Mt Hood Volcano, Geology

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Mt Hood Geology

The highest mountain in Oregon and the fourth highest peak of the Cascade Mountain Range is Mount Hood. At an elevation of 11,245 year-round snowcapped peak looms large over the surrounding landscape. Mount Hood is known as a well-formed volcano and is still active and potentially dangerous.

Located on the crest of the Cascade Range, just a few miles east-southeast of Portland, Oregon and near the Columbia River, Mount Hood was formed by volcanic activity over thousands of years. However, this particular volcano is considered one of the most active and one that is most likely to erupt in the not too distant future. When the first explorers came through the area in the late 1700s, Mt. Hood had just concluded an eruption. Even today, the small lava dome sitting atop the high peak sends up steam.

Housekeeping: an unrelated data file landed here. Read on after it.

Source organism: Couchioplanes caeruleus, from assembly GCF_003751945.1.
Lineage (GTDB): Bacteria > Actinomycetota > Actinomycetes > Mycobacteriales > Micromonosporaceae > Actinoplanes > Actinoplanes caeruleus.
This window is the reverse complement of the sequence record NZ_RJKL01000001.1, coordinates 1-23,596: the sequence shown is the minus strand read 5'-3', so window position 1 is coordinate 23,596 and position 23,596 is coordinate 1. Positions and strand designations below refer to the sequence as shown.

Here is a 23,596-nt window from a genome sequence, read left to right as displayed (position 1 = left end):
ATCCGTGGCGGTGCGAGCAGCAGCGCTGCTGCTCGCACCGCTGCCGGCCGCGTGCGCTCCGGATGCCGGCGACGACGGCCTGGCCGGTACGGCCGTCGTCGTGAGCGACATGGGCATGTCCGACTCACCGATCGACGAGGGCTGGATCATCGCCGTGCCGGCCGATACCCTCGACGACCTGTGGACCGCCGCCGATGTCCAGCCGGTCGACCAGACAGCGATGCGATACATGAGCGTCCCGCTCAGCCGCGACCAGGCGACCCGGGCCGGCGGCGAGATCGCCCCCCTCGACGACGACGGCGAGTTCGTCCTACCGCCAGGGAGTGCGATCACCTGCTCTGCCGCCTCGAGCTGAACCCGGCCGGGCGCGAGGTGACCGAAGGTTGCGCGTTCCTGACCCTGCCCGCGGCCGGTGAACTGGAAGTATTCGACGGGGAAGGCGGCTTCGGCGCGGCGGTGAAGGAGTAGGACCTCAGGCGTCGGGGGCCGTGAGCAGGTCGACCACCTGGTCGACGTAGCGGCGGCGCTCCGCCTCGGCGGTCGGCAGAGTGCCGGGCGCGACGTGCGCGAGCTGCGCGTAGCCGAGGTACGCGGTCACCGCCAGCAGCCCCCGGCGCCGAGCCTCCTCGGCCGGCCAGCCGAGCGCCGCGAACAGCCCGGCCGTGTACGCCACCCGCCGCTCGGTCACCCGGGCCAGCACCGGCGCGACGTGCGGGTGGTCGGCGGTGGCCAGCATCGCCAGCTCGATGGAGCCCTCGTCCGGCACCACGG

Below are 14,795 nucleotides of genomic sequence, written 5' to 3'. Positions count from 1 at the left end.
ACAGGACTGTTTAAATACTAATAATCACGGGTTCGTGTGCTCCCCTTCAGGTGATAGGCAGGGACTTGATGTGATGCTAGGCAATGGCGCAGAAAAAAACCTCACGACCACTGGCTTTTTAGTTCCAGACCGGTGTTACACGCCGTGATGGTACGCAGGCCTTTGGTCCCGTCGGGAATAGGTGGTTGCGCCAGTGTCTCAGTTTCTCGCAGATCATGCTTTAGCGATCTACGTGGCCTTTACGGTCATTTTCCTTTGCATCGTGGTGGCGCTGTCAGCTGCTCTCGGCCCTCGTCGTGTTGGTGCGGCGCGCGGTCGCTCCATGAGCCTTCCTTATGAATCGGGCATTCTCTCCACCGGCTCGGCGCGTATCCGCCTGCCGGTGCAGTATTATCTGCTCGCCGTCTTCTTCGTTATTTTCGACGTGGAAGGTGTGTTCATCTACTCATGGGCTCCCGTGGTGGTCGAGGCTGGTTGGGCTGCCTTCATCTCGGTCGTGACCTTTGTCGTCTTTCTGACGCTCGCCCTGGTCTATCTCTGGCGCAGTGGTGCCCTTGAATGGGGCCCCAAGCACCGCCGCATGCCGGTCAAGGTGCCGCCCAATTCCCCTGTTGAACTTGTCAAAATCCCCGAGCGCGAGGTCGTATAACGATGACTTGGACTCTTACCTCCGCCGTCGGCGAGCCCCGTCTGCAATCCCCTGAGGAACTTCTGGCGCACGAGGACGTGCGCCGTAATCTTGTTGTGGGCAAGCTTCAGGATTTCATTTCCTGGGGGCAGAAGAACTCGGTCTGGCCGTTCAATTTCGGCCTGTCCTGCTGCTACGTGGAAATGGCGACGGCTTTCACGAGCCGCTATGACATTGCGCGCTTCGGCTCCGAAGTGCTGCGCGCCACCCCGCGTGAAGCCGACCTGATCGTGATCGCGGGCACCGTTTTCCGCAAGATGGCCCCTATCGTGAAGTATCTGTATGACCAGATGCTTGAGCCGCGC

The majority of the south slope of the mountain is a broad, relatively flat area that fans down to the area around Government Camp and is bounded on the east by the White and Salmon River valleys.

Geologists have concluded that one of the huge prehistoric landslides created by volcanic eruptions from Mt. Hood actually traveled completely across the Columbia River and up several miles on the opposite of the River. According to historical accounts, the most recent ash and pumice eruption happened in 1865 and came from the middle of the Crater Rock Dome. Today, fumarolic activity continues near the Crater Rock Dome. Lower on the flanks of this active volcano, you can find hot-spring activity.

If you are interested in geology, Mount Hood is an excellent example of the formation of mountains through volcanic activity and a must see while visiting in the Hood River area of Oregon.